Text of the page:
Epidemiology and bacterial colonization of burn injuries in Blantyre
Forty-nine patients from the Burns Unit at the QECH had swabs taken from various sites in order to determine the bacterial profile and antibiotic susceptibilities in burn wounds colonized by bacteria. The mean age was 16 years (range 1-70 years); 27 (55 %) of the study population were female and 22 (45%) were male. Twenty-four (49%) patients were epileptic. Open fire (41%) was the most common
cause of burn injuries among epileptics while hot water burns (29%) were commonest among non-epileptics. Burn injury and percentage total burn surface area (% TBSA) injuries decreased with age, and the upper and lower limbs, trunk, head and neck were the most commonly affected sites. Staphylococcus aureus was the commonest isolate (23%), followed by Proteus mirabilis (22.7%), Streptococci spp (15.9%), Pseudomonas aeruginosa (4.5%) and 3.4% for Escherichia coli,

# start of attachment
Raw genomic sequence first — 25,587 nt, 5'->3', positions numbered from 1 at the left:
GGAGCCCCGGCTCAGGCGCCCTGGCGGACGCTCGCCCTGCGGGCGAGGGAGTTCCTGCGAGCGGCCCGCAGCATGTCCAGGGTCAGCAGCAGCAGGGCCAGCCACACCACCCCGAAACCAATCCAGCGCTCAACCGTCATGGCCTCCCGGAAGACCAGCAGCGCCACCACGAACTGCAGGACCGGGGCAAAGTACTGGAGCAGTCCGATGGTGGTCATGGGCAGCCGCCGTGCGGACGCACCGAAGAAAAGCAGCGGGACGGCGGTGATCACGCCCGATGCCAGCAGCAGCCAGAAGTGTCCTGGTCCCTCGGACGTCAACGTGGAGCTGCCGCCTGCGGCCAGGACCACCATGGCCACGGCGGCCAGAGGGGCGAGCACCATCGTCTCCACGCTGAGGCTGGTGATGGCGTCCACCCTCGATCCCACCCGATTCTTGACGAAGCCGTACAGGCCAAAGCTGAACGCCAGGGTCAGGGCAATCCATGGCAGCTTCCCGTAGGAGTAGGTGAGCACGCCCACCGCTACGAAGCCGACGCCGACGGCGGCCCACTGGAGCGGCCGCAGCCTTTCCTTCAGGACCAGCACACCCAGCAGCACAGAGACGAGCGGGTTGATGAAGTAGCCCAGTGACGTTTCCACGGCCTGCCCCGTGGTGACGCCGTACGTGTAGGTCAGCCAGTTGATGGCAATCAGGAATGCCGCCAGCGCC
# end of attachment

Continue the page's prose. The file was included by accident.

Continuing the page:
Salmonella and Klebsiella spp. There was a significant trend of bacterial growth with increasing % TBSA (p<0.001). Bacterial growth was significantly more common in more recent burns of less than 20 days compared to burns of longer duration (OR 4.1 [95% CI 1.58-10.99]). Broad-spectrum antibiotics are required as first-line therapy for burns-related sepsis but there is need for surveillance of antibiotic susceptibility to help determine appropriate therapy.
Malawi Medical Journal Biology Vol. 19 (1) 2007: pp. 25-27